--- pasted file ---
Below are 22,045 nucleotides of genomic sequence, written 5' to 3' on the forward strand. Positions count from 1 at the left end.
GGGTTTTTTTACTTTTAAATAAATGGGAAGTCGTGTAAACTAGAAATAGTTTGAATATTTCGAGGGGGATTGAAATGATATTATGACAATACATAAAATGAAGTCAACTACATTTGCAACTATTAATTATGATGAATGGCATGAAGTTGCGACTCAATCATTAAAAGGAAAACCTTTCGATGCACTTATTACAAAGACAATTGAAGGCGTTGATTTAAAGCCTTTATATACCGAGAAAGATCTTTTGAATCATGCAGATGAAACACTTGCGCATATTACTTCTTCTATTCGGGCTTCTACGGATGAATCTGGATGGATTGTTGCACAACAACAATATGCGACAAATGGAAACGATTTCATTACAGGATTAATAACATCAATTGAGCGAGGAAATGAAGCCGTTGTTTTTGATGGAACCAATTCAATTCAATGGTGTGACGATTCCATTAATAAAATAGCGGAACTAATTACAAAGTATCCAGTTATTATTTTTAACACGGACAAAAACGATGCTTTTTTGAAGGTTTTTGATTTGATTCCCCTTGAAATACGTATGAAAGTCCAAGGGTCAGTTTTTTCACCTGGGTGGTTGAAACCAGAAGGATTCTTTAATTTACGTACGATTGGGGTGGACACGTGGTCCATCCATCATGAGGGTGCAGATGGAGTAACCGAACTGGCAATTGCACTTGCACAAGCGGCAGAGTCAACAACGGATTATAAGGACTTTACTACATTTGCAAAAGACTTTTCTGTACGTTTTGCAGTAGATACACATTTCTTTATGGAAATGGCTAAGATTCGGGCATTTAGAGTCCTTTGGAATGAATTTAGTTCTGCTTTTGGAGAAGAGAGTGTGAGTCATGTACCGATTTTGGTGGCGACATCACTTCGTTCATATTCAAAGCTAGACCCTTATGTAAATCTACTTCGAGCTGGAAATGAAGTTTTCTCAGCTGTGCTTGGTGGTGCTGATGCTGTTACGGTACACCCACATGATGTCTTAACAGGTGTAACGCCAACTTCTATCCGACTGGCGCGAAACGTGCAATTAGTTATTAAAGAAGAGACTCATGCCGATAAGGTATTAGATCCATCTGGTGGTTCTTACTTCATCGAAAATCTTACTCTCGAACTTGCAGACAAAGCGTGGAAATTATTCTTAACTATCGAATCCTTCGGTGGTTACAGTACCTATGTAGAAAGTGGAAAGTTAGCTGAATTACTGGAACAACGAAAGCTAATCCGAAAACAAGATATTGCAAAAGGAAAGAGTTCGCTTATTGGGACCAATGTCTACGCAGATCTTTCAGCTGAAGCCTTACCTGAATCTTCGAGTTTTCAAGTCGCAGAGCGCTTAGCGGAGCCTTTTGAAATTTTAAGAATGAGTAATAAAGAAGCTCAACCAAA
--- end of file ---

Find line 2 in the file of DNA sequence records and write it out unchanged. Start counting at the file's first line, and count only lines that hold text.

GGGTTTTTTTACTTTTAAATAAATGGGAAGTCGTGTAAACTAGAAATAGTTTGAATATTTCGAGGGGGATTGAAATGATATTATGACAATACATAAAATGAAGTCAACTACATTTGCAACTATTAATTATGATGAATGGCATGAAGTTGCGACTCAATCATTAAAAGGAAAACCTTTCGATGCACTTATTACAAAGACAATTGAAGGCGTTGATTTAAAGCCTTTATATACCGAGAAAGATCTTTTGAATCATGCAGATGAAACACTTGCGCATATTACTTCTTCTATTCGGGCTTCTACGGATGAATCTGGATGGATTGTTGCACAACAACAATATGCGACAAATGGAAACGATTTCATTACAGGATTAATAACATCAATTGAGCGAGGAAATGAAGCCGTTGTTTTTGATGGAACCAATTCAATTCAATGGTGTGACGATTCCATTAATAAAATAGCGGAACTAATTACAAAGTATCCAGTTATTATTTTTAACACGGACAAAAACGATGCTTTTTTGAAGGTTTTTGATTTGATTCCCCTTGAAATACGTATGAAAGTCCAAGGGTCAGTTTTTTCACCTGGGTGGTTGAAACCAGAAGGATTCTTTAATTTACGTACGATTGGGGTGGACACGTGGTCCATCCATCATGAGGGTGCAGATGGAGTAACCGAACTGGCAATTGCACTTGCACAAGCGGCAGAGTCAACAACGGATTATAAGGACTTTACTACATTTGCAAAAGACTTTTCTGTACGTTTTGCAGTAGATACACATTTCTTTATGGAAATGGCTAAGATTCGGGCATTTAGAGTCCTTTGGAATGAATTTAGTTCTGCTTTTGGAGAAGAGAGTGTGAGTCATGTACCGATTTTGGTGGCGACATCACTTCGTTCATATTCAAAGCTAGACCCTTATGTAAATCTACTTCGAGCTGGAAATGAAGTTTTCTCAGCTGTGCTTGGTGGTGCTGATGCTGTTACGGTACACCCACATGATGTCTTAACAGGTGTAACGCCAACTTCTATCCGACTGGCGCGAAACGTGCAATTAGTTATTAAAGAAGAGACTCATGCCGATAAGGTATTAGATCCATCTGGTGGTTCTTACTTCATCGAAAATCTTACTCTCGAACTTGCAGACAAAGCGTGGAAATTATTCTTAACTATCGAATCCTTCGGTGGTTACAGTACCTATGTAGAAAGTGGAAAGTTAGCTGAATTACTGGAACAACGAAAGCTAATCCGAAAACAAGATATTGCAAAAGGAAAGAGTTCGCTTATTGGGACCAATGTCTACGCAGATCTTTCAGCTGAAGCCTTACCTGAATCTTCGAGTTTTCAAGTCGCAGAGCGCTTAGCGGAGCCTTTTGAAATTTTAAGAATGAGTAATAAAGAAGCTCAACCAAA